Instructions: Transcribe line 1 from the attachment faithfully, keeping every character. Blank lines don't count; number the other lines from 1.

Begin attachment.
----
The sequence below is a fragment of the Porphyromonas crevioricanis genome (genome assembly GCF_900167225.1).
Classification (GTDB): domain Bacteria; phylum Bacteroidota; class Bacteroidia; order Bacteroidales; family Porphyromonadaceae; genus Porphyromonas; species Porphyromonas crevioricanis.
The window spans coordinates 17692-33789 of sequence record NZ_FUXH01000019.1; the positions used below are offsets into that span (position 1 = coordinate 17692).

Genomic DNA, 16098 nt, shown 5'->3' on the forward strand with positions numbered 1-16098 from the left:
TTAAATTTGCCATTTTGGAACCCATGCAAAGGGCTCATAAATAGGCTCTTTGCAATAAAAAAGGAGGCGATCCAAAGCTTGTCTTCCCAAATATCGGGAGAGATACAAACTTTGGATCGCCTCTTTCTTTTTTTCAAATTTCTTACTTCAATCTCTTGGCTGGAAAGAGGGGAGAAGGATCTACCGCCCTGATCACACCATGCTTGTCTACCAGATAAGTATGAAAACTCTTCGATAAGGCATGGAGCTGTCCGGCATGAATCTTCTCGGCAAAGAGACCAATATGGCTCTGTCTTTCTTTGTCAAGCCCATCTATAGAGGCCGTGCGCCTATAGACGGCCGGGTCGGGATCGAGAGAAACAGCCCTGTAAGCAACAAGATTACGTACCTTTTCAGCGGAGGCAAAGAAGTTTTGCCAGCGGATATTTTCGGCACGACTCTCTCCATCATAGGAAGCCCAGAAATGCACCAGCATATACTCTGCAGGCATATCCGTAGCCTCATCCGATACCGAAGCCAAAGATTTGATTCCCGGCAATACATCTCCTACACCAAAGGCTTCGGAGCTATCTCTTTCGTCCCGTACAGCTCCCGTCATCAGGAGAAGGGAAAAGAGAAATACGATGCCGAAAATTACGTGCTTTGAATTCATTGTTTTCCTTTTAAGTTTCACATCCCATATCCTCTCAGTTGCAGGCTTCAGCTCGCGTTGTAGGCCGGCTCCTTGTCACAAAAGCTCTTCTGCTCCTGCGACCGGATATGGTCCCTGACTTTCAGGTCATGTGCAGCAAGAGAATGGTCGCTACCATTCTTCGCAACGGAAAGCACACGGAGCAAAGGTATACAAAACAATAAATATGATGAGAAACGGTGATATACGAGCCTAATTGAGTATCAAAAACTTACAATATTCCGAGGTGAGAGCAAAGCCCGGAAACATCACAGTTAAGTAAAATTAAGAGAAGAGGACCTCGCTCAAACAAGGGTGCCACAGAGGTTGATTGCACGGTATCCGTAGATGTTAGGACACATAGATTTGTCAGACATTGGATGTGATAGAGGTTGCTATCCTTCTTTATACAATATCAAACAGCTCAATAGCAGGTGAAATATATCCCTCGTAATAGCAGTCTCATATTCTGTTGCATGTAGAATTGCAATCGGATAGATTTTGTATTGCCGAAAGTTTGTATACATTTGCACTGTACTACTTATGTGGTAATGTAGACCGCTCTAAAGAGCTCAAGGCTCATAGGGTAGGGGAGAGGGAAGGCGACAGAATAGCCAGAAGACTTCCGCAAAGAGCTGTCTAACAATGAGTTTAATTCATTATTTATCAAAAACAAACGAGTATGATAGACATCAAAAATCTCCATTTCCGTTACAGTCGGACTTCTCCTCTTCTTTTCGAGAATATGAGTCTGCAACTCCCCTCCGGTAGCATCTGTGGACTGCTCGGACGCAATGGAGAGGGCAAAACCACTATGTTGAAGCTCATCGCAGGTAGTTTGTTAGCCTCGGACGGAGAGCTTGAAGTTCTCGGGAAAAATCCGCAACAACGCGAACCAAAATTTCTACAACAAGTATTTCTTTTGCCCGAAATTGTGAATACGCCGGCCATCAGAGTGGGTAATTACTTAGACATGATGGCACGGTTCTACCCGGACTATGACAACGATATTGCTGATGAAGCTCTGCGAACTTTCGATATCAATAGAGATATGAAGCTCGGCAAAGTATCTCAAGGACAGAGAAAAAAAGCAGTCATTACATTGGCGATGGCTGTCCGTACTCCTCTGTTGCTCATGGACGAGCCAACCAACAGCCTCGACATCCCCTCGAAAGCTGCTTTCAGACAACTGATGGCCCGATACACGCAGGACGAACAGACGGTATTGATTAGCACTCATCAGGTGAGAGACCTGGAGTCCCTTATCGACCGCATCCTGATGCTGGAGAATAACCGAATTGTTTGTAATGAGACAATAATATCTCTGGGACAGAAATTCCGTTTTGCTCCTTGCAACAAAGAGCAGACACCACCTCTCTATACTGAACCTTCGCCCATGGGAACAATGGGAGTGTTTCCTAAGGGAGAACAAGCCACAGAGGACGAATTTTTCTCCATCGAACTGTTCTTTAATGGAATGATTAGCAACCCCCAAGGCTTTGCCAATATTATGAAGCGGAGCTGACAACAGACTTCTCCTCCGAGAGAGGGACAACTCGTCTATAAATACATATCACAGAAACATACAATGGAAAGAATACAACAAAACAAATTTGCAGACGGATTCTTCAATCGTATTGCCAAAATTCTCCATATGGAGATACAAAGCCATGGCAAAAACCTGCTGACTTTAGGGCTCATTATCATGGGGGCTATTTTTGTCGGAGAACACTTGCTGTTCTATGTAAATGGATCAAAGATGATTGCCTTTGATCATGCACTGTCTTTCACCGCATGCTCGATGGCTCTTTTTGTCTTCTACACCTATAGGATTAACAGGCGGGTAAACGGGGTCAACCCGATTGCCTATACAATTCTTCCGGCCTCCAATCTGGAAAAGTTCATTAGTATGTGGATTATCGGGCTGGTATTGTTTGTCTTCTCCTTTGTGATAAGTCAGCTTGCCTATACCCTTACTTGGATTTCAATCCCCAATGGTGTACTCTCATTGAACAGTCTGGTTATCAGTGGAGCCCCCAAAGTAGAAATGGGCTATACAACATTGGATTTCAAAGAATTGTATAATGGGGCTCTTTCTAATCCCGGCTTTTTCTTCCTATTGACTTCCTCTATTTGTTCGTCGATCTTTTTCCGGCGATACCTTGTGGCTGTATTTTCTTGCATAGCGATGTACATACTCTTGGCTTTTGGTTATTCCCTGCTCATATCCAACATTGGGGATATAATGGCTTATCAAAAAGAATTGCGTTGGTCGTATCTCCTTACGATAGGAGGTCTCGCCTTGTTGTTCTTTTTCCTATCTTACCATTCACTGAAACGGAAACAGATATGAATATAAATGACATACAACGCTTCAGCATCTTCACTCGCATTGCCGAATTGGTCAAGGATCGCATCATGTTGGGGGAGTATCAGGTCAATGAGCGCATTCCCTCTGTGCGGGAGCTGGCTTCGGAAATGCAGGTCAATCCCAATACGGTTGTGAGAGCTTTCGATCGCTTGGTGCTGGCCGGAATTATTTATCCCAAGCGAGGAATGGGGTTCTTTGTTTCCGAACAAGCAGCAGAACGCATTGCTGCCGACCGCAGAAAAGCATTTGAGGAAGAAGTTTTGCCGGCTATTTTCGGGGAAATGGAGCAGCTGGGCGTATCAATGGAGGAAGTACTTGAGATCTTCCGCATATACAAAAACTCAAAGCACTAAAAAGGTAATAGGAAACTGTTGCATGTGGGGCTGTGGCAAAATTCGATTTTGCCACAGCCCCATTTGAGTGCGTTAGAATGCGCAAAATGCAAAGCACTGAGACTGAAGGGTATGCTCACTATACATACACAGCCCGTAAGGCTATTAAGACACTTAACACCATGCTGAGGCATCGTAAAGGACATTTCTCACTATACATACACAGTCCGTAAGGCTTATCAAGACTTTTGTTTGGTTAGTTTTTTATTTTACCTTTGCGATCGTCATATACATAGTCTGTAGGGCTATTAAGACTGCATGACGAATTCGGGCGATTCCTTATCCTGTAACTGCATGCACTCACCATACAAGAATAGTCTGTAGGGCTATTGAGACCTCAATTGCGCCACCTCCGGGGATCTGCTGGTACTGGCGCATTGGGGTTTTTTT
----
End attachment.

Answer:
The sequence below is a fragment of the Porphyromonas crevioricanis genome (genome assembly GCF_900167225.1).